Before the performances, a giant QR code was splashed on the projector screen, with the host insisting that everyone scan the code before the show begins to enter a raffle of some sort. Imagine all the parents who came to watch their kids perform standing up, holding their smartphones up at the stage, and trying to participate in what they really came to do—win a prize. (I don’t actually know what they won, but pretty sure it was something lame). Meanwhile, I sat back and looked with utter amusement at the adults clamoring to scan the QR code, then shamelessly shaking their phones as part of the method to place on the leaderboard. Yeah, I have no idea who comes up with this shit that actually manages to gain traction at all these Chinese events.
After the winners were announced via their WeChat photos, the real show began, with “little hosts” from other classes (apparently this is a whole school of classes) kicking off the performances with introductions memorized cold and recited in a way that made me think of the show “Toddlers and Tiaras”—slightly endearing yet totally terrifying.
All in all, the event was incredibly interesting to a foreigner like me. As you can tell just by my observations, I found it very valuable to observe such an event—and yeah, mock the parents and other audience members who unabashedly participated in the WeChat game 😛
Shake it off!
4 — Independence Day: Resurgence
Afterward, my friend and I took a taxi to Tianhe to watch Finding Dory. (The taxi had some interesting graffiti for anyone interested and who can read Chinese. Something about prostitutes, apparently).
Two hiccups: The movie theater we wanted to go to in the new mall that houses the Apple Store wasn’t open yet (though we both agreed that given the pace of Chinese construction it probably would have in a few hours). And then the Grandview Mall’s theater didn’t have any more showings of Finding Dory that day. We ended up settling for Independence Day 2, for which we expected the worst but ended up not hating it. Low expectations FTW. I still wouldn’t necessarily recommend it to anyone, but I give it credit for at least being entertaining enough for someone who hasn’t seen the first one.
5 — PARC. CENTRAL.
Parc Central, the new mall with the Apple and Tesla stores (seemed to have its grand opening Saturday!), is incredible and makes me want to move to Tianhe even more. On the basement level is a ridiculously cool restaurant called Asia Table, where we got delicious Thai tea to go before heading to Grandview. Note to self: Return ASAP. We also walked past a curry restaurant that looked great, but decided after the movie to take my friend to my absolute favorite Korean BBQ restaurant in Guangzhou at Liede.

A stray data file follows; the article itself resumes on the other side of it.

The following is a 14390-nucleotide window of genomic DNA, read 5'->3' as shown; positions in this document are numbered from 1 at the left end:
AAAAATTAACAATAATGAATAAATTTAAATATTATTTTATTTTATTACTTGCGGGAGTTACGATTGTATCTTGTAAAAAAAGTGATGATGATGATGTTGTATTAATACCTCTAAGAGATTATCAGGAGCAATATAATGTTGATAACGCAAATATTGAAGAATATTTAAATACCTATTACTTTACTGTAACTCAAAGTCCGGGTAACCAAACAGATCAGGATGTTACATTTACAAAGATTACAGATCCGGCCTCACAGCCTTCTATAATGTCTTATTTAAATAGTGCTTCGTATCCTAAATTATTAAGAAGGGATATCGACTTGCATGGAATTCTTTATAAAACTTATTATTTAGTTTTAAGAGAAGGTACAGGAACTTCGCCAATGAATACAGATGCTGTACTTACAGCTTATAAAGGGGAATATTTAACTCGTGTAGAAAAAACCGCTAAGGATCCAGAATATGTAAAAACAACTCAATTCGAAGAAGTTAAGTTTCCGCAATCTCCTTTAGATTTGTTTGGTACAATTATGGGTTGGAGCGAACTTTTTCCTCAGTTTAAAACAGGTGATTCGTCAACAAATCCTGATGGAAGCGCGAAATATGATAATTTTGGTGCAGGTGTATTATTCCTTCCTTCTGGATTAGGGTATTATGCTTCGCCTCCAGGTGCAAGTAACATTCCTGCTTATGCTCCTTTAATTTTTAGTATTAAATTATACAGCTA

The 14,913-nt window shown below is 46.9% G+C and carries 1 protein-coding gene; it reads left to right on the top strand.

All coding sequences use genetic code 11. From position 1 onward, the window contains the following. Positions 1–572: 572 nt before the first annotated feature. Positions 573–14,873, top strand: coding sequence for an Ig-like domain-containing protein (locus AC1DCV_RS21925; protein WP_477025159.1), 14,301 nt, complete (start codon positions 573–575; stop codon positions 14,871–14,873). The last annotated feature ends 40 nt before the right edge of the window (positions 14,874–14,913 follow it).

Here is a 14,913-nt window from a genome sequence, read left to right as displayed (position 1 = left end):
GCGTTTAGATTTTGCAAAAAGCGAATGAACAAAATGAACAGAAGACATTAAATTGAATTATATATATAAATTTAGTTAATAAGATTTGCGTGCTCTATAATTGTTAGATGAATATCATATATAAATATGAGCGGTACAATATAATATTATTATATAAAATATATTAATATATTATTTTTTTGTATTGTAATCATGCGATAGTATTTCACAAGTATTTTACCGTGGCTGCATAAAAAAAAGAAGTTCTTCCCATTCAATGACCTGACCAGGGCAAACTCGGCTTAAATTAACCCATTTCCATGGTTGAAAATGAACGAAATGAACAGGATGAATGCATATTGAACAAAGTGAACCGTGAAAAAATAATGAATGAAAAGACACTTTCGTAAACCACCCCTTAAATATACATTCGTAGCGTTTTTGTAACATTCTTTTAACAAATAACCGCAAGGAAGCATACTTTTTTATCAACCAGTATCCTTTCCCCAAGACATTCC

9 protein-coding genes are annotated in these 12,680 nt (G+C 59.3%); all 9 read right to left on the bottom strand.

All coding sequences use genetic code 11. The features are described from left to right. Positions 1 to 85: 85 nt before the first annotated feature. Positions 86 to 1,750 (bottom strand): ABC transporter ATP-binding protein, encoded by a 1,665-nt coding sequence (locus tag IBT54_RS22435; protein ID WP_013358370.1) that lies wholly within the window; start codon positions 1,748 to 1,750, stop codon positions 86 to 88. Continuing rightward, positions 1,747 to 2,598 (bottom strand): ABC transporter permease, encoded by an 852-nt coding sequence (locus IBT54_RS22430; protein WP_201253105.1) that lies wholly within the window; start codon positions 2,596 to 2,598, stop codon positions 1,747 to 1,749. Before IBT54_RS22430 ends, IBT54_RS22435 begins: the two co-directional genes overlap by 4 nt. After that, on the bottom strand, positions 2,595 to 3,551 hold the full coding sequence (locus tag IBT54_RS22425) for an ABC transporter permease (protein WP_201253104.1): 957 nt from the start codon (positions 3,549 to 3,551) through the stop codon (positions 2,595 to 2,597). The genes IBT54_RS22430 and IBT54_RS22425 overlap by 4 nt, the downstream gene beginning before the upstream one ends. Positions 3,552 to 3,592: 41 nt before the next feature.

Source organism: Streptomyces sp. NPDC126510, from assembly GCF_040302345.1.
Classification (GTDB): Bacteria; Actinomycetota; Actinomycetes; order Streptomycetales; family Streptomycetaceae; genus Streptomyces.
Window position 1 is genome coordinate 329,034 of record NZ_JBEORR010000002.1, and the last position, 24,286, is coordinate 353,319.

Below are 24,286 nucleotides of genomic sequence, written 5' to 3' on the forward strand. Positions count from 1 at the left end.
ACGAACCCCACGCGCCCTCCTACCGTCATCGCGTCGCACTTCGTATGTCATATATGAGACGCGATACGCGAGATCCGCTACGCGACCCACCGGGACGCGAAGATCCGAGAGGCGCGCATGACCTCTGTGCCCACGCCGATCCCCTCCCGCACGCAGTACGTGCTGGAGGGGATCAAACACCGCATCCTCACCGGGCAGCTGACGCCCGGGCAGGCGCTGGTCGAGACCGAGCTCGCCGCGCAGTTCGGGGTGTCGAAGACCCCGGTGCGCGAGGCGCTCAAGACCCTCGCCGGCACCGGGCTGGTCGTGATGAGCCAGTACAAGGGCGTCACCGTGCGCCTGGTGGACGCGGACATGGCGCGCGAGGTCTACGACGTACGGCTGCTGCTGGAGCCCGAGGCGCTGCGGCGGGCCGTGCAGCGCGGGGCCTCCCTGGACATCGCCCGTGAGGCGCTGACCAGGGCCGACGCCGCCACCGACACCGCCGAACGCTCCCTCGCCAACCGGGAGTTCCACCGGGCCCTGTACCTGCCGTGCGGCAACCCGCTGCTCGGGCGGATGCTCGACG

6 — Xingsheng Lu
Despite having to wait about half an hour before being seated (this place always has lines), we made it inside in what seemed like a reasonable amount of time. We arrived when the number was at 59 and ours was 92. I know, sounds insane, but it turns out so many people get a number and leave, so when the poor employee standing outside in the heat is calling numbers, she literally leaves a few seconds for you to get up from the waiting stools before she moves on to the next one—hence, little more than half an hour wait for 33 numbers ahead of us.
Full of deliciousness, we made our way to Hooley’s just in time to check out its nightly live band and enjoy some drinks. With the lack of A/C throughout the day, I’m pretty sure I sweated off a couple pounds. (Not going to go into too much detail now, but let’s just say speaking of lack of A/C, not only do I have to go into work on the weekends, but I also have to bear the hell that is an A/C-less office on weekends to “save energy.” FUCK. THAT.)
Anyway, despite my friend being born and raised in Guangzhou, these spots were completely foreign to him. Even though he had helped show me around way back in July when I first arrived, we have somehow switched roles, with me acting more like his tour guide, showing him a city that’s being hopelessly transformed by the minute.
I’ll end with a shot of the gorgeous Guangzhou sky at sunset from Tianhe, where I’m currently taking offers from hotels to let me stay permanently 😛